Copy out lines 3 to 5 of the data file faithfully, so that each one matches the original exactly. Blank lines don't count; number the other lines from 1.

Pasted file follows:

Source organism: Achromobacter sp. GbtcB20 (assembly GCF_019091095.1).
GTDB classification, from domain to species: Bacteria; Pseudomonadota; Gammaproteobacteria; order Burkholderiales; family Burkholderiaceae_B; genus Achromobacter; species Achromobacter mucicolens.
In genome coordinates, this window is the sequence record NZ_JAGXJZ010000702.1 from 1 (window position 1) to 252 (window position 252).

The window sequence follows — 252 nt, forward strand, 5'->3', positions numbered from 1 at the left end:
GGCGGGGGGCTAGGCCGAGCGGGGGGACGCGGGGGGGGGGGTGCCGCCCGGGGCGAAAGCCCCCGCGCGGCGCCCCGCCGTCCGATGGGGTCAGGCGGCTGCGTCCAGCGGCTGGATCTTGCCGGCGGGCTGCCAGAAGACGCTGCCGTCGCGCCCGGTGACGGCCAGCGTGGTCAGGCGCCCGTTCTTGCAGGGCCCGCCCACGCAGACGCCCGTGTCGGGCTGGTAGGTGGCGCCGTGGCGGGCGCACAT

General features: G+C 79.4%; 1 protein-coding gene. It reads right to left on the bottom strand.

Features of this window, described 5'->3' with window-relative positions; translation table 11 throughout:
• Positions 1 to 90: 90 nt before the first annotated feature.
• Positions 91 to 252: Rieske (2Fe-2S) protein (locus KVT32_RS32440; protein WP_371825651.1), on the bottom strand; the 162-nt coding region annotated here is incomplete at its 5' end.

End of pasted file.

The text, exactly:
In genome coordinates, this window is the sequence record NZ_JAGXJZ010000702.1 from 1 (window position 1) to 252 (window position 252).

The window sequence follows — 252 nt, forward strand, 5'->3', positions numbered from 1 at the left end:
GGCGGGGGGCTAGGCCGAGCGGGGGGACGCGGGGGGGGGGGTGCCGCCCGGGGCGAAAGCCCCCGCGCGGCGCCCCGCCGTCCGATGGGGTCAGGCGGCTGCGTCCAGCGGCTGGATCTTGCCGGCGGGCTGCCAGAAGACGCTGCCGTCGCGCCCGGTGACGGCCAGCGTGGTCAGGCGCCCGTTCTTGCAGGGCCCGCCCACGCAGACGCCCGTGTCGGGCTGGTAGGTGGCGCCGTGGCGGGCGCACAT